Khalid Sumner is a storyteller. As a television and film writer he has a hand in the images and portrayals that we all see on screen. But as a father, the images that his twin daughters, Aniya and Kayla, see both on and off the screen are his number one priority. Currently a Brooklyn resident, Sumner is juggling the balancing act of fatherhood, while continuing to pursue his passion by developing his feature length screenplay entitled “Breaking News”, an intellectual thriller that weaves the nuances of race, media and family in a fair yet brutally honest tale.
In an op-ed last year for TheGrio, Sumner shared how fatherhood taught him how to be Superman, “My daughters taught me how powerful I am and how many special abilities I truly possess. I knew they were always there, but I never thought about using them for the good of other people.”
Now, in an interview with theGrio for our #ThisIsBlackFatherhood series, Sumner is sharing some of the juggles of balancing work and fatherhood, how it’s changed him, and the stereotypes he faces as a black father.
TG: What does fatherhood mean to you?
KS: Fatherhood to me, I put it in the bucket of parenthood. So when you become a parent, I think that it means that you have to train yourself or learn how to put someone in front of you or put someone else’s wants and needs before your own. You have to do it instinctively, which goes against all your sort of natural inclinations. And to do it thoughtlessly and willingly.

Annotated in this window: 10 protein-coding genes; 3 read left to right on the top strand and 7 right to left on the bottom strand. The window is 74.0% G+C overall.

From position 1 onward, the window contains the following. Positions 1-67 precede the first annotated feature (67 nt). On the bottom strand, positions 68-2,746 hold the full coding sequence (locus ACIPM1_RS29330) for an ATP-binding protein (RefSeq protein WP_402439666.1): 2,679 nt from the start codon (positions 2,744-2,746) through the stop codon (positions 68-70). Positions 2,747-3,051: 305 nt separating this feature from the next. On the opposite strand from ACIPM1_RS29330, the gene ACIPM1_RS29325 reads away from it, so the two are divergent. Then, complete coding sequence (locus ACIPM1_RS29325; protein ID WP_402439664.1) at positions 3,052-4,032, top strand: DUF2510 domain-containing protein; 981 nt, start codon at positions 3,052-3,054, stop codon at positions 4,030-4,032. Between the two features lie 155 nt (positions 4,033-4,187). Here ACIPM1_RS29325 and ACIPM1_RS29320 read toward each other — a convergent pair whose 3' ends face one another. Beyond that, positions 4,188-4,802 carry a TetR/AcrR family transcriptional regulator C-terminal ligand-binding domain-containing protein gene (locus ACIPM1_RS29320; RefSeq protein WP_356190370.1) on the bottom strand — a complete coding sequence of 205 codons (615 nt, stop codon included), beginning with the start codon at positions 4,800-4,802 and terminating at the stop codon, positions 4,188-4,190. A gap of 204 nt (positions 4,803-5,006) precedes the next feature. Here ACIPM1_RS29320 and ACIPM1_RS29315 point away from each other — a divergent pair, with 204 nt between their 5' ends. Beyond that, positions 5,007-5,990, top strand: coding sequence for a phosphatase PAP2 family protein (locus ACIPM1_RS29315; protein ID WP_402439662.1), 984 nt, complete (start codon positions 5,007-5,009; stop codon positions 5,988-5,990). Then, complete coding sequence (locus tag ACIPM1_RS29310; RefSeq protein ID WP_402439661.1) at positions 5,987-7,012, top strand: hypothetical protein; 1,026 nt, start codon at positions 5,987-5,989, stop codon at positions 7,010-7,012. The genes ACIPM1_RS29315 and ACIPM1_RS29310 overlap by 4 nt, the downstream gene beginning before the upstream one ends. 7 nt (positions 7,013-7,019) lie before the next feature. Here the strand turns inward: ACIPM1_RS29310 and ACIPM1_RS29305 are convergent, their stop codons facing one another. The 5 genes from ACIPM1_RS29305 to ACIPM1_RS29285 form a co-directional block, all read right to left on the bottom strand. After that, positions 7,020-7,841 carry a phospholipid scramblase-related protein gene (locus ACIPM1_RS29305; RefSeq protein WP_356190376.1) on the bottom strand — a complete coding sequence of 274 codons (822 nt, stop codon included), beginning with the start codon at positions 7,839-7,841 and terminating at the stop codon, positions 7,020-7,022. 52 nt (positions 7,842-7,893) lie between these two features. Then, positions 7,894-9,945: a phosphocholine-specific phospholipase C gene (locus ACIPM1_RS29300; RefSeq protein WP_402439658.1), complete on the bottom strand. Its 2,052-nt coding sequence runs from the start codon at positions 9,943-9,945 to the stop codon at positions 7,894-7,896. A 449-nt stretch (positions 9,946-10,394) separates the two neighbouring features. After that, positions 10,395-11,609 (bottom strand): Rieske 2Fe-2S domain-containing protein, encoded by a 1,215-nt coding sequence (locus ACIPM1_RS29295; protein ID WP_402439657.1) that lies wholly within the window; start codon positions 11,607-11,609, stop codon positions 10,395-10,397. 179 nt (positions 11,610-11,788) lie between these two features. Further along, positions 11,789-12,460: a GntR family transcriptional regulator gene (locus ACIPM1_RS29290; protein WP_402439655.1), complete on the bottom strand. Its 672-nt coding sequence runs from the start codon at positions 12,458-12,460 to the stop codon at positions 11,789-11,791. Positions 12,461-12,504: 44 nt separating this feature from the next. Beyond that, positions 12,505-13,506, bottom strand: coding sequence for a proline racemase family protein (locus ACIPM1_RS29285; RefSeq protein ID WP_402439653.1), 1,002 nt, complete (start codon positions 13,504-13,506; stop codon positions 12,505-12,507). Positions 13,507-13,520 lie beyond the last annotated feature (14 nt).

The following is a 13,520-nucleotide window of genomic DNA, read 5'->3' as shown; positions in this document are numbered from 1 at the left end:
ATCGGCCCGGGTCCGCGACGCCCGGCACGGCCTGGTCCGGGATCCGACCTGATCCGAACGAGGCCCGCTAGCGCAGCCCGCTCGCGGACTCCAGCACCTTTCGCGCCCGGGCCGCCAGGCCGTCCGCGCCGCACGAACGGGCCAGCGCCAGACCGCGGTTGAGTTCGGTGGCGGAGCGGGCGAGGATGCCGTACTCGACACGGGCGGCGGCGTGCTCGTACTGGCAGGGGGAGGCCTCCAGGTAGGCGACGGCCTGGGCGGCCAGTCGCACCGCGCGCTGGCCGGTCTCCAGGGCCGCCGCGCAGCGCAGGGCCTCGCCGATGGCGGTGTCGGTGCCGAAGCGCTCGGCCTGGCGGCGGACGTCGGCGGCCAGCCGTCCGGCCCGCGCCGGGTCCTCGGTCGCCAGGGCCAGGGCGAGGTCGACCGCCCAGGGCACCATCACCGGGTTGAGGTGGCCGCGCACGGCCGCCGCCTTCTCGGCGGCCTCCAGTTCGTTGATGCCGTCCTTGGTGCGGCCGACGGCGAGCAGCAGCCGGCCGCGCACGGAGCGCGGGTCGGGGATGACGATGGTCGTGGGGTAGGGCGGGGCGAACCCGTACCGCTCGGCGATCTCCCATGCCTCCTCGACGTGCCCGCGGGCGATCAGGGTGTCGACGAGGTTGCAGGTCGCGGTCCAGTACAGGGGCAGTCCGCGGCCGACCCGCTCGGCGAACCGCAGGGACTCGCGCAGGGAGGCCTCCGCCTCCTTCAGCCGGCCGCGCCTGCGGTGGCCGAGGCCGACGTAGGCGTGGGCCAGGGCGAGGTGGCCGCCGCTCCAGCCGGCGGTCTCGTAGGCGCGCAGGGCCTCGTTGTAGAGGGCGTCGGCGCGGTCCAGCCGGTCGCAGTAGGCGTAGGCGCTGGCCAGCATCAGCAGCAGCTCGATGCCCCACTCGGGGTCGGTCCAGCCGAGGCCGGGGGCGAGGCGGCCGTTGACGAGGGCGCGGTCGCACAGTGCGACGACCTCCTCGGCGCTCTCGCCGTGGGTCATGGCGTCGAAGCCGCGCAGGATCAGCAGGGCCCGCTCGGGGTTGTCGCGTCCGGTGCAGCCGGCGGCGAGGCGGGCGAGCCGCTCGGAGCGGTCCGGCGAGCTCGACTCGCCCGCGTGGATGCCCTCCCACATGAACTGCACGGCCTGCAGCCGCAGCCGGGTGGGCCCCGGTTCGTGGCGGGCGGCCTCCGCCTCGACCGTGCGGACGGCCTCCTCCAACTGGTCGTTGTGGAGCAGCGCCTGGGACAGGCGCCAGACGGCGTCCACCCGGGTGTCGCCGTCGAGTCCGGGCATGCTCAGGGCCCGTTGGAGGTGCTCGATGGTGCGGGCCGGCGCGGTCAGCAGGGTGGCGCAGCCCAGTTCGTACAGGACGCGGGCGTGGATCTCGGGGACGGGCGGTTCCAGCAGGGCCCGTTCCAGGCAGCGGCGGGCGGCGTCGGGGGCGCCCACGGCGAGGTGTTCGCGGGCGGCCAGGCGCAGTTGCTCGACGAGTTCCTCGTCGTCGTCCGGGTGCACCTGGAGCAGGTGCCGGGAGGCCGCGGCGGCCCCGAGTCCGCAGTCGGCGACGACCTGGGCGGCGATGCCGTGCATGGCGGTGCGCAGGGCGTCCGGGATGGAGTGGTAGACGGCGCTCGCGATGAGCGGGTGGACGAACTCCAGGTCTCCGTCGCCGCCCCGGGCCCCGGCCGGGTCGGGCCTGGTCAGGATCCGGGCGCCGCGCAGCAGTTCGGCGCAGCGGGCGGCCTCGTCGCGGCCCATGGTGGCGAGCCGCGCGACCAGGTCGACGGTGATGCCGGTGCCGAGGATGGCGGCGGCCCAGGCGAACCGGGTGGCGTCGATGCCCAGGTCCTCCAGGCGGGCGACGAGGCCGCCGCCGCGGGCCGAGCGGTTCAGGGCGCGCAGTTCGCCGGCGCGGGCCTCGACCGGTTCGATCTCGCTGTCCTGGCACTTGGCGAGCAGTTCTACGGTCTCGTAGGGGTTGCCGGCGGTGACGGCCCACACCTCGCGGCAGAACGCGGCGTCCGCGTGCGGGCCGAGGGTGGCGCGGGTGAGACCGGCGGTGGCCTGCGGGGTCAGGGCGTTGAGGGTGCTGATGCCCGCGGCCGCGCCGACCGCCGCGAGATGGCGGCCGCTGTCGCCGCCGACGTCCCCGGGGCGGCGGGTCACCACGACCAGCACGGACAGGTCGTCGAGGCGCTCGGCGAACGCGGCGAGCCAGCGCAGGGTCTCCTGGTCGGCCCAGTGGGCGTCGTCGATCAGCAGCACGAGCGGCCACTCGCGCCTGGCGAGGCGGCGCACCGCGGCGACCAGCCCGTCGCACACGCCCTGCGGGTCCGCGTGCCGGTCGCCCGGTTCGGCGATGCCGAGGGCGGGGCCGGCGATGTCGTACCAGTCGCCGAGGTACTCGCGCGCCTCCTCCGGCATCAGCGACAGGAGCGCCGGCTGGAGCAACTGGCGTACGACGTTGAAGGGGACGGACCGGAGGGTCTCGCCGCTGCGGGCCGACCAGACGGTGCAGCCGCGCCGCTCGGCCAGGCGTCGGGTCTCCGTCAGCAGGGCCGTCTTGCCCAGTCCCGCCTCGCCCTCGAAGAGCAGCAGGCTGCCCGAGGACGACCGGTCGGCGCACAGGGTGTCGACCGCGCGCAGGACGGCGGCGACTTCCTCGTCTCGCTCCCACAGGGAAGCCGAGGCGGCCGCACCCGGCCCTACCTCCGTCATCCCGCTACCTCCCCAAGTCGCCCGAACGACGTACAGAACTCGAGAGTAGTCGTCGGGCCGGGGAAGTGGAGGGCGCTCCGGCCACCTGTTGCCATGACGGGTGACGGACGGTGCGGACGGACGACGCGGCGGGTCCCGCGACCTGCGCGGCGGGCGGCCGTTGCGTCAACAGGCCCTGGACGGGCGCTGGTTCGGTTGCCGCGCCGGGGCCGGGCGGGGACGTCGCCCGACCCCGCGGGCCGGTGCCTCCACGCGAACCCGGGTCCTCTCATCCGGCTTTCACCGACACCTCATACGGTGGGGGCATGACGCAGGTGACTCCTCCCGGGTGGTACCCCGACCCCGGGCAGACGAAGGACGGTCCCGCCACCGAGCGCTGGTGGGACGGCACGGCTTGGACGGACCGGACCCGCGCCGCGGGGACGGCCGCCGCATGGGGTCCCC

TG: How has fatherhood changed you?
KS: For me, it’s given me a greater sort of sense of what my boundaries are in terms of like my capacity to love and my capacity to understand. Becoming a dad has taught me about patience, and about unconditional love. It’s hard to describe the feeling you get when your daughter like… she gives you a present that she made. And she’s waiting there excited to see you excited to either read it or appreciate it. That’s something really really special, that before I became a dad wasn’t something I knew existed. That you could feel that way. It’s something that changed me. And it’s taught me to appreciate and look at certain things in my life differently because of my daughters. Because it’s constant introspection.
TG: Have you ever felt it was challenging to juggle fatherhood and your career?
KS: I think it’s like any other thing. You want to work out consistently, eat right, sleep eight hours a day, but it’s almost impossible. Something is going to suffer. But it’s just about what you prioritize. So it was difficult when I prioritize the girls then everything else kind of falls in place after that. So if you want to become healthy and workout everyday it’s just a decision that you have to make to say, everyday at 5:30 in the morning I am going to go to the gym. You just have to make it law. And everything else has to fit around that. And you have to have time away from your kids in order for you to appreciate them and in order for them to appreciate you.
TG: As a black man and father, What do you think are some of the biggest kind of… stereotypes or connotations to being a black father?
KS: One, that we don’t exist. Two, that we don’t take care of our children. That we don’t want to take care of our children. That the responsibility of parenthood is solely left up to mothers and for dads it’s secondary. And I don’t believe that that’s true. I know other black dads who take pride in their children and the fact that they are fathers. It’s not something that they hide or they’re ashamed of or anything like that. It’s apart of who they are. And those are the people I know and congregate with so when I do come contact with those stereotypes it’s kind of weird because it’s not my reality. That’s my experience as a black dad.